A new study by the Investment Company Institute (ICI) found that only about 3% of accumulated defined contribution plan account assets were spent immediately at retirement. The study, Defined Contribution Plan Distribution Choices at Retirement, is based on a 2007 survey of more than 600 recent retirees, and found that the few retirees who spent their entire DC plan lump sums generally had received small distributions and, on average, derived a sizable portion of their household incomes from defined benefit plans and Social Security payments. “Even of those who spent their entire lump sum, most used the proceeds sensibly, for example, to buy a primary residence, make home repairs, repay debt, or pay for healthcare,” the study reports. The research takes a detailed look at how retirees handled their DC balances at retirement–whether through lump sums, installment payments, annuity payments, or deferrals.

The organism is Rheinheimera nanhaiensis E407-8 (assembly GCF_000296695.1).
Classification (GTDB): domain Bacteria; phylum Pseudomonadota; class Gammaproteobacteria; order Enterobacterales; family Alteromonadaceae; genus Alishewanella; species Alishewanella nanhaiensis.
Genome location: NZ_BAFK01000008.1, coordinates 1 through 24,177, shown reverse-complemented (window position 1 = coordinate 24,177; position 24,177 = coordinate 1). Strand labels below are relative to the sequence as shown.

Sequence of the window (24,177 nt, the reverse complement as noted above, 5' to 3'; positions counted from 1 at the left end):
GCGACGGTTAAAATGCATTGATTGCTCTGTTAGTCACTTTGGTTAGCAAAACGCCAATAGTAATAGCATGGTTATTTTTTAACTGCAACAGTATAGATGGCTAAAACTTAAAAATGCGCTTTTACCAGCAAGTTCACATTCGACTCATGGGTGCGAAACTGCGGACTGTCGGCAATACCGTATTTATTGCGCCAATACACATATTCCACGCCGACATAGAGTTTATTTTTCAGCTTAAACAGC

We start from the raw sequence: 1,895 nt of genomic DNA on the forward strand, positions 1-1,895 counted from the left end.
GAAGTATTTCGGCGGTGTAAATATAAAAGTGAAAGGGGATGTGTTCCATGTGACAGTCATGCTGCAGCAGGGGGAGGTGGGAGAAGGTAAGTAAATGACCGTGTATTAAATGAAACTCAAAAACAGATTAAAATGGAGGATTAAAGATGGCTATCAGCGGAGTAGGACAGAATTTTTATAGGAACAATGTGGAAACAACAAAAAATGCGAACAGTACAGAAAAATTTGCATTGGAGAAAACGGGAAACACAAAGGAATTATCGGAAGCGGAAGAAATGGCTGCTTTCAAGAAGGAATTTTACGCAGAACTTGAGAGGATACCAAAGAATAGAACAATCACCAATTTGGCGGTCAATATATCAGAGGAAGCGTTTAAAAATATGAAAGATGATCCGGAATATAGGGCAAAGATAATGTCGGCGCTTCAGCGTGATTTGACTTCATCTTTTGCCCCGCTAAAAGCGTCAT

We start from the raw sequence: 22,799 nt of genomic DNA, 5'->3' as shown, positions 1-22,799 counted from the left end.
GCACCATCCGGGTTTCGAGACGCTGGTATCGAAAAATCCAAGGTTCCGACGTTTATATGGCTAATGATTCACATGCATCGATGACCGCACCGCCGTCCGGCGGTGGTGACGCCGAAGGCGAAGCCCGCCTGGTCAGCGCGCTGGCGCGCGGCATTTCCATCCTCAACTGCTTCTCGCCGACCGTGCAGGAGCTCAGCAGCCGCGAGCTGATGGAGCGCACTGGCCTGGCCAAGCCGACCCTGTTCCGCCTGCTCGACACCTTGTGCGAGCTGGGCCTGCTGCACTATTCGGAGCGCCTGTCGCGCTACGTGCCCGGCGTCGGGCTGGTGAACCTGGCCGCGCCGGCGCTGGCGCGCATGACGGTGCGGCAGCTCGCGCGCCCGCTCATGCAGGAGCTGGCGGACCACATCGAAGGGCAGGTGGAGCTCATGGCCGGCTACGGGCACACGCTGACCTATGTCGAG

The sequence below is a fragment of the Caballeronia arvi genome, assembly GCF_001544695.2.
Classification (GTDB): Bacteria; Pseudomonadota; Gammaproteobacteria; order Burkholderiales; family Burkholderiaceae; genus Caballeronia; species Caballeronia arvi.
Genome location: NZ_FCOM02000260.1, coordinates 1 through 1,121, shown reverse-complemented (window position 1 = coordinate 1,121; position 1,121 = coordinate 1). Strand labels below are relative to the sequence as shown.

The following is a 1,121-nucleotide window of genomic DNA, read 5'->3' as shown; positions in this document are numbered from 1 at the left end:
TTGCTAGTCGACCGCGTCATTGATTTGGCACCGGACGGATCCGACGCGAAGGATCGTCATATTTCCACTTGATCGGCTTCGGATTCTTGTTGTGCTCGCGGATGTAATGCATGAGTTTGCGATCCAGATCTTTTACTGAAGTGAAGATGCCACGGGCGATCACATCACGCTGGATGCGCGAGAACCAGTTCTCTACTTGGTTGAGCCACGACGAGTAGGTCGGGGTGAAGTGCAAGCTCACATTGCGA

The study found that more than half of DC plan participants received their distribution as a lump sum. Of these, 86% reinvested all or some of the proceeds, usually in rollover IRAs; 62% reinvested the entire amount. The greater the value of the lump-sum distribution at retirement, the more likely recipients were to reinvest the proceeds.
The Internal Revenue Service has announced increased deductibility levels for long-term care insurance policies purchased in 2009. “Tax advantaged long-term care insurance is one of the few remaining significant tax-savings benefits for small business owners,” says Jesse Slome, executive director of the American Association for Long-Term Care Insurance (AALTCI). “In certain situations, the cost of long-term care insurance can be fully tax deductible for the business,” he says. “Even spouses can be covered under a tax-advantaged plan.”